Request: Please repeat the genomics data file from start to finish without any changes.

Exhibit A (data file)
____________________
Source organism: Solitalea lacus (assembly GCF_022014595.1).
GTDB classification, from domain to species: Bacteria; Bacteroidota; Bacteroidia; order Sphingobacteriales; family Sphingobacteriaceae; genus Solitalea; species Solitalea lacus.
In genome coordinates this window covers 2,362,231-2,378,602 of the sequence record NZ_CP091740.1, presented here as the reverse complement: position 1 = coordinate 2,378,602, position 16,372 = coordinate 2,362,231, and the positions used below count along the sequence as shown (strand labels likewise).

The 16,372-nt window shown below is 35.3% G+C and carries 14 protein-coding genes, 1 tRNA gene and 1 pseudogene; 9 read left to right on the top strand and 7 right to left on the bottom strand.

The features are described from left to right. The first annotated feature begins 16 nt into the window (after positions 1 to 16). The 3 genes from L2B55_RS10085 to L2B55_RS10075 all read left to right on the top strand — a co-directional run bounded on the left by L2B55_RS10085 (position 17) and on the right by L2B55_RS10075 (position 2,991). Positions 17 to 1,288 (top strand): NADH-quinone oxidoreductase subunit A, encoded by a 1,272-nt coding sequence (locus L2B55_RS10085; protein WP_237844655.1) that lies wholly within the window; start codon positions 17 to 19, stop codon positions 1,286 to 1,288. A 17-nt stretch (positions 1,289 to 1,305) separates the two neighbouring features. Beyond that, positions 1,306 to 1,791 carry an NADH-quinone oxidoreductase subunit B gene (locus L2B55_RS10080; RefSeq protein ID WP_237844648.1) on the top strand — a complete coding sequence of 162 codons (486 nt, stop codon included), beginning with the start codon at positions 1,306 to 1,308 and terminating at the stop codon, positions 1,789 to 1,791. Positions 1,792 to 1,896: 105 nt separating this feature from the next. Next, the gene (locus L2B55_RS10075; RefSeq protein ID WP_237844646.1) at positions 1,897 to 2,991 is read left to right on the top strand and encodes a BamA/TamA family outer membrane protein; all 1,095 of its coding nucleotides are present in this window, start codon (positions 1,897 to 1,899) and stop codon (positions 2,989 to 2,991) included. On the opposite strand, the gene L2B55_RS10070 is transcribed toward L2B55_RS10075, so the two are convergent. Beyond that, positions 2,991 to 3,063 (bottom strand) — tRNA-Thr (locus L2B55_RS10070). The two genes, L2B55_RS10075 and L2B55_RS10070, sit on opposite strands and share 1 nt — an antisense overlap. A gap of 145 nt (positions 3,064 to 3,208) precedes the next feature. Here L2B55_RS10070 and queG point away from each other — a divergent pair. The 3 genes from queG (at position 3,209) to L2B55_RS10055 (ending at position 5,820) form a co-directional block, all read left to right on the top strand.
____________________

Source organism: Solitalea lacus (assembly GCF_022014595.1).
GTDB classification, from domain to species: Bacteria; Bacteroidota; Bacteroidia; order Sphingobacteriales; family Sphingobacteriaceae; genus Solitalea; species Solitalea lacus.
In genome coordinates this window covers 2,362,231-2,378,602 of the sequence record NZ_CP091740.1, presented here as the reverse complement: position 1 = coordinate 2,378,602, position 16,372 = coordinate 2,362,231, and the positions used below count along the sequence as shown (strand labels likewise).

The 16,372-nt window shown below is 35.3% G+C and carries 14 protein-coding genes, 1 tRNA gene and 1 pseudogene; 9 read left to right on the top strand and 7 right to left on the bottom strand.

The features are described from left to right. The first annotated feature begins 16 nt into the window (after positions 1 to 16). The 3 genes from L2B55_RS10085 to L2B55_RS10075 all read left to right on the top strand — a co-directional run bounded on the left by L2B55_RS10085 (position 17) and on the right by L2B55_RS10075 (position 2,991). Positions 17 to 1,288 (top strand): NADH-quinone oxidoreductase subunit A, encoded by a 1,272-nt coding sequence (locus L2B55_RS10085; protein WP_237844655.1) that lies wholly within the window; start codon positions 17 to 19, stop codon positions 1,286 to 1,288. A 17-nt stretch (positions 1,289 to 1,305) separates the two neighbouring features. Beyond that, positions 1,306 to 1,791 carry an NADH-quinone oxidoreductase subunit B gene (locus L2B55_RS10080; RefSeq protein ID WP_237844648.1) on the top strand — a complete coding sequence of 162 codons (486 nt, stop codon included), beginning with the start codon at positions 1,306 to 1,308 and terminating at the stop codon, positions 1,789 to 1,791. Positions 1,792 to 1,896: 105 nt separating this feature from the next. Next, the gene (locus L2B55_RS10075; RefSeq protein ID WP_237844646.1) at positions 1,897 to 2,991 is read left to right on the top strand and encodes a BamA/TamA family outer membrane protein; all 1,095 of its coding nucleotides are present in this window, start codon (positions 1,897 to 1,899) and stop codon (positions 2,989 to 2,991) included. On the opposite strand, the gene L2B55_RS10070 is transcribed toward L2B55_RS10075, so the two are convergent. Beyond that, positions 2,991 to 3,063 (bottom strand) — tRNA-Thr (locus L2B55_RS10070). The two genes, L2B55_RS10075 and L2B55_RS10070, sit on opposite strands and share 1 nt — an antisense overlap. A gap of 145 nt (positions 3,064 to 3,208) precedes the next feature. Here L2B55_RS10070 and queG point away from each other — a divergent pair. The 3 genes from queG (at position 3,209) to L2B55_RS10055 (ending at position 5,820) form a co-directional block, all read left to right on the top strand.